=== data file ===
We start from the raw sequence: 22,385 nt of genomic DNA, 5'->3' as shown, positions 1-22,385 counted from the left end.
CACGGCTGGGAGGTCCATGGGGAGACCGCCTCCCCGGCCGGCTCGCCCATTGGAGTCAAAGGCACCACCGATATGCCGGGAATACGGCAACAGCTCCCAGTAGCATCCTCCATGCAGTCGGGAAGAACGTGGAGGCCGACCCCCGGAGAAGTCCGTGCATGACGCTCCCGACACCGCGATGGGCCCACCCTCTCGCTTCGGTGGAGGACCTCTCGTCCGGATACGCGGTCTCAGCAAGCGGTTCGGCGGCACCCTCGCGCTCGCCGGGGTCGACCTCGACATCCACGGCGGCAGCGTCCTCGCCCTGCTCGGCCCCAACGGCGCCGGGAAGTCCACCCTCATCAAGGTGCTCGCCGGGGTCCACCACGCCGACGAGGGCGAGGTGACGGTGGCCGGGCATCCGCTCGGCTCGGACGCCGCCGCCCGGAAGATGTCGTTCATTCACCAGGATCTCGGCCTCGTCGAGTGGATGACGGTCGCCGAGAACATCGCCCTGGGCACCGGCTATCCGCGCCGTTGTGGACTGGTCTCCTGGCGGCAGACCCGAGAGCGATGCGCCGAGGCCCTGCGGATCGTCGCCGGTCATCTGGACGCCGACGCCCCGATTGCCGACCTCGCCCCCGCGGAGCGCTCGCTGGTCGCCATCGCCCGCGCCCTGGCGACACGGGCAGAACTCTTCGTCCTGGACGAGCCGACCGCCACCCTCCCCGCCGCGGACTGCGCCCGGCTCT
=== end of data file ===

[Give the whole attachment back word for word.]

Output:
We start from the raw sequence: 22,385 nt of genomic DNA, 5'->3' as shown, positions 1-22,385 counted from the left end.
CACGGCTGGGAGGTCCATGGGGAGACCGCCTCCCCGGCCGGCTCGCCCATTGGAGTCAAAGGCACCACCGATATGCCGGGAATACGGCAACAGCTCCCAGTAGCATCCTCCATGCAGTCGGGAAGAACGTGGAGGCCGACCCCCGGAGAAGTCCGTGCATGACGCTCCCGACACCGCGATGGGCCCACCCTCTCGCTTCGGTGGAGGACCTCTCGTCCGGATACGCGGTCTCAGCAAGCGGTTCGGCGGCACCCTCGCGCTCGCCGGGGTCGACCTCGACATCCACGGCGGCAGCGTCCTCGCCCTGCTCGGCCCCAACGGCGCCGGGAAGTCCACCCTCATCAAGGTGCTCGCCGGGGTCCACCACGCCGACGAGGGCGAGGTGACGGTGGCCGGGCATCCGCTCGGCTCGGACGCCGCCGCCCGGAAGATGTCGTTCATTCACCAGGATCTCGGCCTCGTCGAGTGGATGACGGTCGCCGAGAACATCGCCCTGGGCACCGGCTATCCGCGCCGTTGTGGACTGGTCTCCTGGCGGCAGACCCGAGAGCGATGCGCCGAGGCCCTGCGGATCGTCGCCGGTCATCTGGACGCCGACGCCCCGATTGCCGACCTCGCCCCCGCGGAGCGCTCGCTGGTCGCCATCGCCCGCGCCCTGGCGACACGGGCAGAACTCTTCGTCCTGGACGAGCCGACCGCCACCCTCCCCGCCGCGGACTGCGCCCGGCTCT